Tripathi et al. report their experience with transjugular intrahepatic portosystemic stent-shunts (TIPSS) in Budd-Chiari syndrome (BCS). In this single-centre retrospective study of 67 BCS patients who underwent TIPSS, Tripathi et al. show encouraging long-term outcomes, particularly with the use of covered stents. Long-term survival was excellent (80% at 5 years and 72% at 10 years). While procedure-related complications were common, they were not life threatening. The authors also validated the BCS-TIPS prognostic score in their entire cohort over the other scores.
This excellent outcome, however, may be contingent on local expertise and patient characteristics. It is to be noted that all the procedures were performed single-handedly by two experienced physicians, cases had been carefully selected (only 68 of the 104 patients actually underwent TIPSS) and all patients were maintained on full anticoagulation throughout. It would have been helpful to know what criteria were used for patient selection to generalise these findings, and whether the improved survival was a function of effective anticoagulation.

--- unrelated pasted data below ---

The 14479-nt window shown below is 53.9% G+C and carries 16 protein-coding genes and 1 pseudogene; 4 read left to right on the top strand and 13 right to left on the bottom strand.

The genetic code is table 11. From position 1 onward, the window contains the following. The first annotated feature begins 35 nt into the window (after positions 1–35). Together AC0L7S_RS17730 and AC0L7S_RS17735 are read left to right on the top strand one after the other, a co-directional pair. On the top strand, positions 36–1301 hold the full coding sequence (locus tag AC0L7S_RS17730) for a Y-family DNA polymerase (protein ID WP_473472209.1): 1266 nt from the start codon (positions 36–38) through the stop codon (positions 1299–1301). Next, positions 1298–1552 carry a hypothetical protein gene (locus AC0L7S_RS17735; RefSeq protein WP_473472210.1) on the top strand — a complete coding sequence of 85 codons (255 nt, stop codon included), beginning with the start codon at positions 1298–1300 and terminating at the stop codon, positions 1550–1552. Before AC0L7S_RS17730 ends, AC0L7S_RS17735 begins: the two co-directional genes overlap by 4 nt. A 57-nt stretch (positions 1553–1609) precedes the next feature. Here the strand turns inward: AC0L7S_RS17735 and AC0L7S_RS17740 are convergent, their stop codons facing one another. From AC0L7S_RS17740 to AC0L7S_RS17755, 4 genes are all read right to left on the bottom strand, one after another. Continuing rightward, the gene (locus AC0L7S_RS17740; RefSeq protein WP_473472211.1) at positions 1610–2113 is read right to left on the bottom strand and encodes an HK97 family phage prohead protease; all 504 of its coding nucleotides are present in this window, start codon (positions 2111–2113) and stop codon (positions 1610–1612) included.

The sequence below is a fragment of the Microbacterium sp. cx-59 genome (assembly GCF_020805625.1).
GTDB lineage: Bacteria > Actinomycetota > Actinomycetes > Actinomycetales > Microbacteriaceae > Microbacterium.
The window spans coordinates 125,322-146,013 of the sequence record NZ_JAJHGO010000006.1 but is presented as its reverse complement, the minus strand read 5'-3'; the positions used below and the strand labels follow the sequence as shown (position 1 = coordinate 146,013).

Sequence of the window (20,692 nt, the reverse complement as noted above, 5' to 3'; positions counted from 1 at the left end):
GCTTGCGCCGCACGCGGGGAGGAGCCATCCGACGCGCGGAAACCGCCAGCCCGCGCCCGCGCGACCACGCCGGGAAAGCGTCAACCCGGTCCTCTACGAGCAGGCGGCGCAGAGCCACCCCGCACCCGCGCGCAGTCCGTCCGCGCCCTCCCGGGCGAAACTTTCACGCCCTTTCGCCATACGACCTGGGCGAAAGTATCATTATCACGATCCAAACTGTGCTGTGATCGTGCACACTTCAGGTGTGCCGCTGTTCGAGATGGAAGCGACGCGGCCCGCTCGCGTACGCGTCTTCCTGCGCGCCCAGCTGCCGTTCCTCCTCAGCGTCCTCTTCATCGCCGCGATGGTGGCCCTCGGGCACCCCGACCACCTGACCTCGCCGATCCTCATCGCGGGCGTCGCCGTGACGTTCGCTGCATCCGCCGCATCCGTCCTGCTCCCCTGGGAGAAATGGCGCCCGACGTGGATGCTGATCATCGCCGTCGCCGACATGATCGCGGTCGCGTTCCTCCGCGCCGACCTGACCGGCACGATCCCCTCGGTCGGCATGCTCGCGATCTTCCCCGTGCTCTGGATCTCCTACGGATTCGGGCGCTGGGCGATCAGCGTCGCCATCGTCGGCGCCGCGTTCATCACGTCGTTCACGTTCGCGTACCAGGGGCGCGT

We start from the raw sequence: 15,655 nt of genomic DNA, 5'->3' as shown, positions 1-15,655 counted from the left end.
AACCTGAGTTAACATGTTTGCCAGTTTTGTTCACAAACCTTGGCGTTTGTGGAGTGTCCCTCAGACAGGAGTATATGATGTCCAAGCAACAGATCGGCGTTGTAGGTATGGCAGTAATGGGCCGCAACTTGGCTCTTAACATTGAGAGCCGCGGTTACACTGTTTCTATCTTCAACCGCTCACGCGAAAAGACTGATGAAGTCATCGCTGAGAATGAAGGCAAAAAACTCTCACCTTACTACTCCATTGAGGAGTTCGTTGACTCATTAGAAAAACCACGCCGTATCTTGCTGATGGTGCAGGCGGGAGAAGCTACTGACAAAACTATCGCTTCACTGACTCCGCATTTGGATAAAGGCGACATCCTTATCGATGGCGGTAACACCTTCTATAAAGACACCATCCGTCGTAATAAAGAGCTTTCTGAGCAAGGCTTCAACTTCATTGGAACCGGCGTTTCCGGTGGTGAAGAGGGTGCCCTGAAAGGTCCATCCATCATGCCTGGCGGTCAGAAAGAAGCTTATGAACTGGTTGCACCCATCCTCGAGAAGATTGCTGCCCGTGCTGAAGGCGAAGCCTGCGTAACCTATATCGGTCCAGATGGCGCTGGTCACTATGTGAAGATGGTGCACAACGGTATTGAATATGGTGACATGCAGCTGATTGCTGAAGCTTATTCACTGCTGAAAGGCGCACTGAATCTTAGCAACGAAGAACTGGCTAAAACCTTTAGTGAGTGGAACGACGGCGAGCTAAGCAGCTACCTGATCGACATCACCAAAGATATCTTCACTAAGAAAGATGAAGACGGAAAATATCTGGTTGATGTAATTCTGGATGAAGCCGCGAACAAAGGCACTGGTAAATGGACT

Owing to the lack of randomised controlled evidence and the relative rarity of BCS, the management of BCS will likely continue to be based on expert opinions and local expertise. In general, recanalisation attempts are advocated as the first line, and TIPSS as the rescue step when the former is unsuitable or ineffective. While angioplasty is common in Asia and surgical shunts are favoured in certain US centres,[5, 6] TIPSS has become increasingly popular in Europe.[3, 7] Given the feasibility, safety, efficacy profile and excellent long-term survival, the authors add to the growing body of evidence regarding the importance of TIPSS as a viable option for Budd-Chiari syndrome.